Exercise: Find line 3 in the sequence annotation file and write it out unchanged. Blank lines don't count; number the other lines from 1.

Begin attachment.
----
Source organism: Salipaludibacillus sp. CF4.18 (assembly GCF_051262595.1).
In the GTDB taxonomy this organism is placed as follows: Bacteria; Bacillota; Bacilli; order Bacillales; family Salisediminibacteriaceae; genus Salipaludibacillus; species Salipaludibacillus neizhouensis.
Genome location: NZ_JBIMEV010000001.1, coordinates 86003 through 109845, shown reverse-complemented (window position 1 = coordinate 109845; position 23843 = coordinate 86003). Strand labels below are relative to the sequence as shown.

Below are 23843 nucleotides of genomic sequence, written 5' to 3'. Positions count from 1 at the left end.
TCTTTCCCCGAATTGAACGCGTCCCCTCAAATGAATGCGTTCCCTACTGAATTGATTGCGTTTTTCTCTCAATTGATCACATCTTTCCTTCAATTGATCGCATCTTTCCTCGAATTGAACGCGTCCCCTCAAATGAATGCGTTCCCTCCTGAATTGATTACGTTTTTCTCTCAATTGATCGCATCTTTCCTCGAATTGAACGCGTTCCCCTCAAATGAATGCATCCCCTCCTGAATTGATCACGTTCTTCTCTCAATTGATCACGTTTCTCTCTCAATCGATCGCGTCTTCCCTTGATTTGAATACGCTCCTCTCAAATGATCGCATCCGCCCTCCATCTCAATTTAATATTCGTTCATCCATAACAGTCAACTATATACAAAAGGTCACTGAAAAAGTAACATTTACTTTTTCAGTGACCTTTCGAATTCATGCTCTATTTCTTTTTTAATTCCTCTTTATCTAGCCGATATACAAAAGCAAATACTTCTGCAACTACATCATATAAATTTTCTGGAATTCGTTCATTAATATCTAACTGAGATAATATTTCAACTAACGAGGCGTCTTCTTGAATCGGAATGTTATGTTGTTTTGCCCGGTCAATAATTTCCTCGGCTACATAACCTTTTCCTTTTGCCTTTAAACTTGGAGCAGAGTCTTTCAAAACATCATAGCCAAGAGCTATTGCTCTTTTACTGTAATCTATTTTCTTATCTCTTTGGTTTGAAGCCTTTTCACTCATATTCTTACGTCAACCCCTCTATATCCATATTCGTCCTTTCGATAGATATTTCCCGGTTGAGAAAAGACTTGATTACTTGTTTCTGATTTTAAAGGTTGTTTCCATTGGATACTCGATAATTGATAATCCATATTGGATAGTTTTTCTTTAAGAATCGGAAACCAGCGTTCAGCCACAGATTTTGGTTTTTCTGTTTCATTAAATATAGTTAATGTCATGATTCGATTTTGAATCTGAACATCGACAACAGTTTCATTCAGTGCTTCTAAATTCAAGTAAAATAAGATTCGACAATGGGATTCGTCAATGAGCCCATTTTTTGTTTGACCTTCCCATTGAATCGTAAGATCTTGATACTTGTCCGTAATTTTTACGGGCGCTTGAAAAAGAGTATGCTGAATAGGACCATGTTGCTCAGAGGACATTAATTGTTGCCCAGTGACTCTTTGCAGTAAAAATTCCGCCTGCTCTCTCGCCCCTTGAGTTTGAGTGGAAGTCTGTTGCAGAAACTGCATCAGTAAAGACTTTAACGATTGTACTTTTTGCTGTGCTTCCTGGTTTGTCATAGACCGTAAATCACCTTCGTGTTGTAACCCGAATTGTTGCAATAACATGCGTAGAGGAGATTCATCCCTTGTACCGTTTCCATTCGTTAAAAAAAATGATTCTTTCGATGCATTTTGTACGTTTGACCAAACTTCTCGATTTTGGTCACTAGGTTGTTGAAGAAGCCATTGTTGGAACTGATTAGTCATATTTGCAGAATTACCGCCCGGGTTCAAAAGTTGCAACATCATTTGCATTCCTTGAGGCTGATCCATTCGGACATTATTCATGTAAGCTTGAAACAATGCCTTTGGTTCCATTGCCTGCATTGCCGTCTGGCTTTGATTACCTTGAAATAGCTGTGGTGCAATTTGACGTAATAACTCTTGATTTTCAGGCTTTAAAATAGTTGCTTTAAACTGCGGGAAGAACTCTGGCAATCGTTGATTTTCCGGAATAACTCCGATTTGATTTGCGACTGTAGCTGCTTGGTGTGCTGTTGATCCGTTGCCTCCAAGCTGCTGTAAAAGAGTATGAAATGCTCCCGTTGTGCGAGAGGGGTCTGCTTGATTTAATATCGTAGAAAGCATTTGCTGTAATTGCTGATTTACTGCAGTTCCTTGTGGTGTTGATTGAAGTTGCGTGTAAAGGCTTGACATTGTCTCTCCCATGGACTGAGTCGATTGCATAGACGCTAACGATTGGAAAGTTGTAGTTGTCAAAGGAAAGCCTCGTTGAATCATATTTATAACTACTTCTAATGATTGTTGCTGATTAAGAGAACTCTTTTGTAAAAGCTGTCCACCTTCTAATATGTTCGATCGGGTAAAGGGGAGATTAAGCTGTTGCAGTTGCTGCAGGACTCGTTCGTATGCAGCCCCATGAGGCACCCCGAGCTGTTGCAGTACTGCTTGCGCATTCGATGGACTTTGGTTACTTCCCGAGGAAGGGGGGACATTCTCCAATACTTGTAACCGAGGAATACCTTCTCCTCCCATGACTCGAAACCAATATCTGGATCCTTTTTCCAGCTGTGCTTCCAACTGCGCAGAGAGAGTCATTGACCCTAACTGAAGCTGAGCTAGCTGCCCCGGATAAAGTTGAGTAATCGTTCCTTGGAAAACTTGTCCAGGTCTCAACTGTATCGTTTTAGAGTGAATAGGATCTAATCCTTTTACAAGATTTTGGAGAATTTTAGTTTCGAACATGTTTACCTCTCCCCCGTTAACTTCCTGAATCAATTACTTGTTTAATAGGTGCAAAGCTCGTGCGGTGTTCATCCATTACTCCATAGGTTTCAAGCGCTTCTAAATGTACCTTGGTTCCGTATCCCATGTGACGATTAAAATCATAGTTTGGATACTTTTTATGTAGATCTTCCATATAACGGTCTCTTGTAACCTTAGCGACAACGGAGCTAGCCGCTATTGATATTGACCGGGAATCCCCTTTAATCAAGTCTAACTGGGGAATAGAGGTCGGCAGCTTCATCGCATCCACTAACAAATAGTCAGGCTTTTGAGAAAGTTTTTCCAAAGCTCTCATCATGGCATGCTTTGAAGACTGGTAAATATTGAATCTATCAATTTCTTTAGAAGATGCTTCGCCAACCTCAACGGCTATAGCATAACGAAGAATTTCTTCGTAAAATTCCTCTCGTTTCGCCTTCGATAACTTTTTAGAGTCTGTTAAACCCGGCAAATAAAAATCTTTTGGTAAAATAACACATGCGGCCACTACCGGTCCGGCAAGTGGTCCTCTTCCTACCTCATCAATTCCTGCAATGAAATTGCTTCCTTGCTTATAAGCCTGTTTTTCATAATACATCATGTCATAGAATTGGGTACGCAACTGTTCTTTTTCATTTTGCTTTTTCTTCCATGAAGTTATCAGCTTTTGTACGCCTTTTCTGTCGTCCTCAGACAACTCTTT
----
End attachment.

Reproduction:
Genome location: NZ_JBIMEV010000001.1, coordinates 86003 through 109845, shown reverse-complemented (window position 1 = coordinate 109845; position 23843 = coordinate 86003). Strand labels below are relative to the sequence as shown.